Books Read in 2009

I always have a dull, painful feeling that I'm never doing enough. Like many people, I labour under the burdensome thought that I am extraordinarily lazy, and that most other people in the world are achieving more than me. Nowhere is this sense of unease more acute than in the area of reading. You see, I pride myself on being the bookish sort, on being a well-read man. But I always worry that I'm really not devoting enough of my time to good old-fashioned reading.
Which is why, a couple of years ago, I began to keep a list of what I read every year. I don't mean what I almost finished, or what I picked up and consulted in the name of research or idleness. No, I mean a list of books I sat down and read, in the old-fashioned sense of the word. Every sentence, every chapter, from beginning to end.
The results of these lists surprised me. If you had asked me how many books I actually finish in a year before I would have said, "Oh, 10 or 12." But year after year the list has been pretty consistent, showing somewhere between 50 and 60 books read and finished, and sometimes even enjoyed, in the course of 12 months.
Not surprisingly, those books I actually finished tended to be lighter fare than what I was supposed to be reading, and they normally demonstrate a careful determination to stay away from anything that is actually necessary to my life, work and research. When it comes to necessity, I'm afraid I am a skimmer - it was ever thus, alas, hence my lack of depth.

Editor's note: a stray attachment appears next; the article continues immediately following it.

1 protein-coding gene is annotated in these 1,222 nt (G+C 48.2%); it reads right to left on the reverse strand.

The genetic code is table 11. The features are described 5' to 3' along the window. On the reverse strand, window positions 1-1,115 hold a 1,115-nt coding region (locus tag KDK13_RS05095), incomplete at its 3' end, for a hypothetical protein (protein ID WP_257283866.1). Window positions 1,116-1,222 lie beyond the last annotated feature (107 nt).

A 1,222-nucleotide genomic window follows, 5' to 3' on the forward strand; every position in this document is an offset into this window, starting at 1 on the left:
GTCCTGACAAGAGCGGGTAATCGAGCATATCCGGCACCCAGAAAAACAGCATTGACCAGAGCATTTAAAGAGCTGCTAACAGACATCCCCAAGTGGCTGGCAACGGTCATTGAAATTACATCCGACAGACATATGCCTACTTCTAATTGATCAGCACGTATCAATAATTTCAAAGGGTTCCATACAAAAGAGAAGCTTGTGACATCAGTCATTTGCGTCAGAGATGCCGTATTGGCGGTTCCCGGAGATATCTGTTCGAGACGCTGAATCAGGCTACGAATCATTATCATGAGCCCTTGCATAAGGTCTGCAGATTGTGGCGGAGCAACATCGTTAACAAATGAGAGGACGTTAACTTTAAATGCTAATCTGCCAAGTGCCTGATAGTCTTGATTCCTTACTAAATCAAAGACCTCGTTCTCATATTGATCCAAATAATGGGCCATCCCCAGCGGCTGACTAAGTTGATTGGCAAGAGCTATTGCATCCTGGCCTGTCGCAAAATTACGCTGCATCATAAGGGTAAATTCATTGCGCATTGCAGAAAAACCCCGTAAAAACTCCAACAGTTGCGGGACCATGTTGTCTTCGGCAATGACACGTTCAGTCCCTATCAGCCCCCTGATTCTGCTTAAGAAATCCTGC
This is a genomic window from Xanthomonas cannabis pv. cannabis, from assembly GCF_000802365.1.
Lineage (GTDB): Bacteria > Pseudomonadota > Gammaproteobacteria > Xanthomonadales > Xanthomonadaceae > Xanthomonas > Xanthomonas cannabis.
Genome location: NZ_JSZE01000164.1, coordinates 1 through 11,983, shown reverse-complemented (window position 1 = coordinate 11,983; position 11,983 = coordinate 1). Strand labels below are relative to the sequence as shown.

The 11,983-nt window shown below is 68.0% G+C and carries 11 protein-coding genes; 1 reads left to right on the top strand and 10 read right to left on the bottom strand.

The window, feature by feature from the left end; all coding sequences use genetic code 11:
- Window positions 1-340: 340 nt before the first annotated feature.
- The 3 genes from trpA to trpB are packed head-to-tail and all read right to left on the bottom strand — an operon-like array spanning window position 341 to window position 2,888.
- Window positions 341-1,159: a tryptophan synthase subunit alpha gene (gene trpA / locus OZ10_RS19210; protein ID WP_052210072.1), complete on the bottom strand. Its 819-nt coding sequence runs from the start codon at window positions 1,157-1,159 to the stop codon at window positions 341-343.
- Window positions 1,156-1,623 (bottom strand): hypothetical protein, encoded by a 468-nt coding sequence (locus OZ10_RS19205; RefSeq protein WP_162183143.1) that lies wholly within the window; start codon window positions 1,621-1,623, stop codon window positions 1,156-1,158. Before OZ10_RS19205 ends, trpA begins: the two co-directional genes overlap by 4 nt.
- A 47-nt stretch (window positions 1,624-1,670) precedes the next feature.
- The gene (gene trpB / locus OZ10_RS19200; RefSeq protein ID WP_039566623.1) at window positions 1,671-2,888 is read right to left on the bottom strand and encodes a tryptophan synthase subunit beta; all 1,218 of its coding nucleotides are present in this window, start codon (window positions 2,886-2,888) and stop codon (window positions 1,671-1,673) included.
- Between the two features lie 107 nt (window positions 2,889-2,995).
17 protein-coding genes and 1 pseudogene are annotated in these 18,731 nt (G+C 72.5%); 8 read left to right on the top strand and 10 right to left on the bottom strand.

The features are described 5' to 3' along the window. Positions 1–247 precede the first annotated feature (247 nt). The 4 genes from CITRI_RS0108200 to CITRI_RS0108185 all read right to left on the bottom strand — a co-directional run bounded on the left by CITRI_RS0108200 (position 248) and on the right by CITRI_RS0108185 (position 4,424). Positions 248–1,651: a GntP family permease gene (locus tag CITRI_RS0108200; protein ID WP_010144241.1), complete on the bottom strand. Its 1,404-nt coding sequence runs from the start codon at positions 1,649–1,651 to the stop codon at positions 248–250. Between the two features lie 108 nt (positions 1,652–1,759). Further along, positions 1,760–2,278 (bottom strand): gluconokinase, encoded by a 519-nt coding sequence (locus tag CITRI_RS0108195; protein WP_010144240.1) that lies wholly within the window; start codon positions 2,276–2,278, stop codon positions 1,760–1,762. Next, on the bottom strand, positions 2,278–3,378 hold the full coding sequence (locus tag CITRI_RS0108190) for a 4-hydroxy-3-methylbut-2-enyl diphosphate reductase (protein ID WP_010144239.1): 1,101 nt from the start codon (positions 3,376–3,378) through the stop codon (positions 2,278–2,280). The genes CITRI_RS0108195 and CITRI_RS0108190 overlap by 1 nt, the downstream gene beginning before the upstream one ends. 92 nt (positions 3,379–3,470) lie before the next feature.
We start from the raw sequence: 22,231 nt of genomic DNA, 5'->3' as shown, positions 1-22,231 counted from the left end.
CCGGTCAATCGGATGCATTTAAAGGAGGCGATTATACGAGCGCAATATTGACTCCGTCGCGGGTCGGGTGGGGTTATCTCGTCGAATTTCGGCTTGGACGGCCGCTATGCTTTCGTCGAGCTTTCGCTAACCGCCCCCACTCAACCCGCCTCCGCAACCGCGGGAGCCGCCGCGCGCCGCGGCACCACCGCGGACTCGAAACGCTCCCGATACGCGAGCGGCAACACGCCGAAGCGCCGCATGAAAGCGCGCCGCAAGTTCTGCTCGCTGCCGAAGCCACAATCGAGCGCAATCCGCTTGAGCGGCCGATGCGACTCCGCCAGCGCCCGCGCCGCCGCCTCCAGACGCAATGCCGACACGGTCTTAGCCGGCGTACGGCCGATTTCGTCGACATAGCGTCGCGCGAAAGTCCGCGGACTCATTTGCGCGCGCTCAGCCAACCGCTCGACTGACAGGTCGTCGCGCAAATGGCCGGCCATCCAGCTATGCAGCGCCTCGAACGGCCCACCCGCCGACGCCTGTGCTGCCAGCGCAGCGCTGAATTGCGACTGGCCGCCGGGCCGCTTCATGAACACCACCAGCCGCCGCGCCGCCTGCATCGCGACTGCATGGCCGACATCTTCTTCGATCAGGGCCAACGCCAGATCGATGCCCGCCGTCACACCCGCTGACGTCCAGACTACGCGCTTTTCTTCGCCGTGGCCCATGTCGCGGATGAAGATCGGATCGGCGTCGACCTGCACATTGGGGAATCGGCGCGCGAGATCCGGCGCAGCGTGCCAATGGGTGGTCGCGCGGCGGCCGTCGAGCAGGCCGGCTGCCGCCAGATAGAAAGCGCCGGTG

But here is the list of some of the books I read, in whole, in 2009. Not the whole list, because that would be a bore, and potentially embarrassing:

1. The Spare Room by Helen Garner
2. The Boat by Nam Le
3. Helping Me Help Myself by Beth Lisick
4. The Healing Wisdom of Dr. P. P. Quimby by Mason A. Clarke
5. Atomised by Michel Houellebecq
6. The Call of the Weird by Louis Theroux
7. Outliers by Malcolm Gladwell
8. What Would Barbra Do? by Emma Brockes
9. Excuses Begone by Wayne Dyer
10. The Elder Brother by Gregory Tillett
11. Londonistan by Melanie Phillips
12. Self-Help Nation by Tom Tiede
13. Doris Day by David Bret
14. Nothing is Too Good to be True by John Randolph Price
15. You Can Do It by Paul Hanna
16. Men Who Stare at Goats by Jon Ronson
17. Discover Your Power-Packed Consciousness by Magda Neeld
18. Writing Creative Non-Fiction by Theodore A. Rees Cheney
19. Gift From the Sea by Anne Morrow Lindbergh
20. Wolf Hall by Hilary Mantel
21. The Slap by Christos Tsiolkas


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